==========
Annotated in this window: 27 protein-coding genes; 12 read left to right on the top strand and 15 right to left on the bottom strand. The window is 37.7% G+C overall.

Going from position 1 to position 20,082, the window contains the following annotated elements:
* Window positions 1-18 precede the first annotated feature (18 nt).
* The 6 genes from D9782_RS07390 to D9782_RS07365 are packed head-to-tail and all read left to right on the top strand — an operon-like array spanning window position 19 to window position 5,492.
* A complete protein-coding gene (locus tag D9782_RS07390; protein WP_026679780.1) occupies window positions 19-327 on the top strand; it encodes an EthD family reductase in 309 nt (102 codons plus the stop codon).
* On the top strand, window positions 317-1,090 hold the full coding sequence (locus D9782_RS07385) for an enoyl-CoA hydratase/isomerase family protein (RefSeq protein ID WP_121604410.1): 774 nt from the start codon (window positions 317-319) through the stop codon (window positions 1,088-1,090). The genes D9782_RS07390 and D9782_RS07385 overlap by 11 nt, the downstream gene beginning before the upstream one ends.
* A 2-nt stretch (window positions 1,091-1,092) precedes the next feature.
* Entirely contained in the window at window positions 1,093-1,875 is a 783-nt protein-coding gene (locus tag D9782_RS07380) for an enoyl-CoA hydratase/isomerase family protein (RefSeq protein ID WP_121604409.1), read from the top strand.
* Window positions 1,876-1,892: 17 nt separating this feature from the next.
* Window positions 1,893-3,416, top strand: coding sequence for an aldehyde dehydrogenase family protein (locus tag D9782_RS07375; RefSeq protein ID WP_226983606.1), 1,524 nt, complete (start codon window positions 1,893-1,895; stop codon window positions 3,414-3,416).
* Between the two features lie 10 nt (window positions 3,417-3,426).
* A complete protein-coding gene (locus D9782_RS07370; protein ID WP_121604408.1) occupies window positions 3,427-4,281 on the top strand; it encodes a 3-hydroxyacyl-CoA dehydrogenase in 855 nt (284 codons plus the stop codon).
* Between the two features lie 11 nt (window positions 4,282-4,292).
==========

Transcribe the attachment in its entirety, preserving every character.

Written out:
Annotated in this window: 27 protein-coding genes; 12 read left to right on the top strand and 15 right to left on the bottom strand. The window is 37.7% G+C overall.

Going from position 1 to position 20,082, the window contains the following annotated elements:
* Window positions 1-18 precede the first annotated feature (18 nt).
* The 6 genes from D9782_RS07390 to D9782_RS07365 are packed head-to-tail and all read left to right on the top strand — an operon-like array spanning window position 19 to window position 5,492.
* A complete protein-coding gene (locus tag D9782_RS07390; protein WP_026679780.1) occupies window positions 19-327 on the top strand; it encodes an EthD family reductase in 309 nt (102 codons plus the stop codon).
* On the top strand, window positions 317-1,090 hold the full coding sequence (locus D9782_RS07385) for an enoyl-CoA hydratase/isomerase family protein (RefSeq protein ID WP_121604410.1): 774 nt from the start codon (window positions 317-319) through the stop codon (window positions 1,088-1,090). The genes D9782_RS07390 and D9782_RS07385 overlap by 11 nt, the downstream gene beginning before the upstream one ends.
* A 2-nt stretch (window positions 1,091-1,092) precedes the next feature.
* Entirely contained in the window at window positions 1,093-1,875 is a 783-nt protein-coding gene (locus tag D9782_RS07380) for an enoyl-CoA hydratase/isomerase family protein (RefSeq protein ID WP_121604409.1), read from the top strand.
* Window positions 1,876-1,892: 17 nt separating this feature from the next.
* Window positions 1,893-3,416, top strand: coding sequence for an aldehyde dehydrogenase family protein (locus tag D9782_RS07375; RefSeq protein ID WP_226983606.1), 1,524 nt, complete (start codon window positions 1,893-1,895; stop codon window positions 3,414-3,416).
* Between the two features lie 10 nt (window positions 3,417-3,426).
* A complete protein-coding gene (locus D9782_RS07370; protein ID WP_121604408.1) occupies window positions 3,427-4,281 on the top strand; it encodes a 3-hydroxyacyl-CoA dehydrogenase in 855 nt (284 codons plus the stop codon).
* Between the two features lie 11 nt (window positions 4,282-4,292).